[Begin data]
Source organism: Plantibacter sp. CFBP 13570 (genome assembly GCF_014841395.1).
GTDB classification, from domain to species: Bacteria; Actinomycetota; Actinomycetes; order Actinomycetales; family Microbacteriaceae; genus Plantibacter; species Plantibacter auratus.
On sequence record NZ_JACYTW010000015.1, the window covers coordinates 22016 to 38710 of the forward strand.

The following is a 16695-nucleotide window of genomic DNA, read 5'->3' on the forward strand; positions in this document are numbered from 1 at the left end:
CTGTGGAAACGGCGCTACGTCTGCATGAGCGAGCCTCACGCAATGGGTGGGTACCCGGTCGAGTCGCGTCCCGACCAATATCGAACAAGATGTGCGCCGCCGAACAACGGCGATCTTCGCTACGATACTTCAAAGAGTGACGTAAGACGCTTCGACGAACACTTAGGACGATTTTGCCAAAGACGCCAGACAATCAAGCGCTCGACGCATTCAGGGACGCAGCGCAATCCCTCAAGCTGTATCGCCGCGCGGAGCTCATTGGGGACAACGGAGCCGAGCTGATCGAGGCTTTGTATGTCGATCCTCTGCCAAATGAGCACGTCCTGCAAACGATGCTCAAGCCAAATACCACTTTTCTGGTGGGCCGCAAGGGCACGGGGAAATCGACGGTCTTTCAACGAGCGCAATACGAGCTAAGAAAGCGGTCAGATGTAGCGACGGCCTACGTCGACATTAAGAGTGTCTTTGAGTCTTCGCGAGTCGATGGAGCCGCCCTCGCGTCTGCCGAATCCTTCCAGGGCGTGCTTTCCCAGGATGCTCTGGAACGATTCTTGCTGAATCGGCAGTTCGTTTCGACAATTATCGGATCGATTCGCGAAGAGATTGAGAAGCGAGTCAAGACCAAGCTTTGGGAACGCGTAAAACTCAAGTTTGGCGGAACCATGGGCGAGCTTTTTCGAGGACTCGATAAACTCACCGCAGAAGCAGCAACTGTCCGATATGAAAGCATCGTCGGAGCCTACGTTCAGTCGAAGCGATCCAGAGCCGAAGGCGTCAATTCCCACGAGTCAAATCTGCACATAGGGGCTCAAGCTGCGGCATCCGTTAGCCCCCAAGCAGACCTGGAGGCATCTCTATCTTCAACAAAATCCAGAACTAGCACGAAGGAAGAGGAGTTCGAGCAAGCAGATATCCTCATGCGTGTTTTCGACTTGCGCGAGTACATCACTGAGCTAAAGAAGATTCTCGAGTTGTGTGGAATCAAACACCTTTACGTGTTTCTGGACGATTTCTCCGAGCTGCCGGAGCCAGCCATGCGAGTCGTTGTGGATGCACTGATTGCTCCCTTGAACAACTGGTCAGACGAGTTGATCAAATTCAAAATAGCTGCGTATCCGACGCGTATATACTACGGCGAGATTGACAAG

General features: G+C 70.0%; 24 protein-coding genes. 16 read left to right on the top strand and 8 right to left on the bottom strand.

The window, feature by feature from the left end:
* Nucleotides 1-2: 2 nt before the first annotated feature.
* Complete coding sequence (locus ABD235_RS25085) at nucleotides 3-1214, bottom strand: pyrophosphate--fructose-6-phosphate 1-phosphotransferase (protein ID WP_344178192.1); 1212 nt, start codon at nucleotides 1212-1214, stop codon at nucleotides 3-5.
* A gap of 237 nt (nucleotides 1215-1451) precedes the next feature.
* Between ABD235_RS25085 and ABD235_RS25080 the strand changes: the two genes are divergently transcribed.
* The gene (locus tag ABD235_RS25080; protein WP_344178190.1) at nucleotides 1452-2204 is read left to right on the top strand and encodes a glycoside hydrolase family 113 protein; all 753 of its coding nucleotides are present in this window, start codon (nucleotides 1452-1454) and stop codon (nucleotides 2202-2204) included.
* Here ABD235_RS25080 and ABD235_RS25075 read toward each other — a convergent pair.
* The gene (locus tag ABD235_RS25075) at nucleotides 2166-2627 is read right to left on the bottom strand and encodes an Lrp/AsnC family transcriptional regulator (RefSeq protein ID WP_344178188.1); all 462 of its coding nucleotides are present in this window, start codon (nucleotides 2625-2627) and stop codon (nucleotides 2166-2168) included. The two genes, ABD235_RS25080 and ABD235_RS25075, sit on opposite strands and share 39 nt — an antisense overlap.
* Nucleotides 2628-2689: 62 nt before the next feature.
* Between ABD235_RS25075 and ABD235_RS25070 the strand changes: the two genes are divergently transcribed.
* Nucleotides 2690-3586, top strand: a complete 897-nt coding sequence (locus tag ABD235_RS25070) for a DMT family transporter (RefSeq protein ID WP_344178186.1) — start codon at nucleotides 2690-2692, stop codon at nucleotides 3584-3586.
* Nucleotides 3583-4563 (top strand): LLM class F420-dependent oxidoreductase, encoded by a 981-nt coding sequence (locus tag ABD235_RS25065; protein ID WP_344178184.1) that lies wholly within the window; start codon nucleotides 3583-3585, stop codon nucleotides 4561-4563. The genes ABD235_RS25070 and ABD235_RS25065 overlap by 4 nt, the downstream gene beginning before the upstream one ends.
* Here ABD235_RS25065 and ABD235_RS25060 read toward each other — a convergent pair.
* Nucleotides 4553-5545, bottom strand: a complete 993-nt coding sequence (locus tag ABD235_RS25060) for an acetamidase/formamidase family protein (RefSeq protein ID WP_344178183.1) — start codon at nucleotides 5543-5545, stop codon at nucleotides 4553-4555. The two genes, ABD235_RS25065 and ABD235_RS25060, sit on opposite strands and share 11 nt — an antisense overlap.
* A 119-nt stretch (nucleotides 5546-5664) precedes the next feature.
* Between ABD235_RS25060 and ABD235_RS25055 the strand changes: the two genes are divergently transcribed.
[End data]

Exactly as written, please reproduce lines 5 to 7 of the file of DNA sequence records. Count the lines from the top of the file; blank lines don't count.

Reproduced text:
CTGTGGAAACGGCGCTACGTCTGCATGAGCGAGCCTCACGCAATGGGTGGGTACCCGGTCGAGTCGCGTCCCGACCAATATCGAACAAGATGTGCGCCGCCGAACAACGGCGATCTTCGCTACGATACTTCAAAGAGTGACGTAAGACGCTTCGACGAACACTTAGGACGATTTTGCCAAAGACGCCAGACAATCAAGCGCTCGACGCATTCAGGGACGCAGCGCAATCCCTCAAGCTGTATCGCCGCGCGGAGCTCATTGGGGACAACGGAGCCGAGCTGATCGAGGCTTTGTATGTCGATCCTCTGCCAAATGAGCACGTCCTGCAAACGATGCTCAAGCCAAATACCACTTTTCTGGTGGGCCGCAAGGGCACGGGGAAATCGACGGTCTTTCAACGAGCGCAATACGAGCTAAGAAAGCGGTCAGATGTAGCGACGGCCTACGTCGACATTAAGAGTGTCTTTGAGTCTTCGCGAGTCGATGGAGCCGCCCTCGCGTCTGCCGAATCCTTCCAGGGCGTGCTTTCCCAGGATGCTCTGGAACGATTCTTGCTGAATCGGCAGTTCGTTTCGACAATTATCGGATCGATTCGCGAAGAGATTGAGAAGCGAGTCAAGACCAAGCTTTGGGAACGCGTAAAACTCAAGTTTGGCGGAACCATGGGCGAGCTTTTTCGAGGACTCGATAAACTCACCGCAGAAGCAGCAACTGTCCGATATGAAAGCATCGTCGGAGCCTACGTTCAGTCGAAGCGATCCAGAGCCGAAGGCGTCAATTCCCACGAGTCAAATCTGCACATAGGGGCTCAAGCTGCGGCATCCGTTAGCCCCCAAGCAGACCTGGAGGCATCTCTATCTTCAACAAAATCCAGAACTAGCACGAAGGAAGAGGAGTTCGAGCAAGCAGATATCCTCATGCGTGTTTTCGACTTGCGCGAGTACATCACTGAGCTAAAGAAGATTCTCGAGTTGTGTGGAATCAAACACCTTTACGTGTTTCTGGACGATTTCTCCGAGCTGCCGGAGCCAGCCATGCGAGTCGTTGTGGATGCACTGATTGCTCCCTTGAACAACTGGTCAGACGAGTTGATCAAATTCAAAATAGCTGCGTATCCGACGCGTATATACTACGGCGAGATTGACAAG

General features: G+C 70.0%; 24 protein-coding genes. 16 read left to right on the top strand and 8 right to left on the bottom strand.

The window, feature by feature from the left end: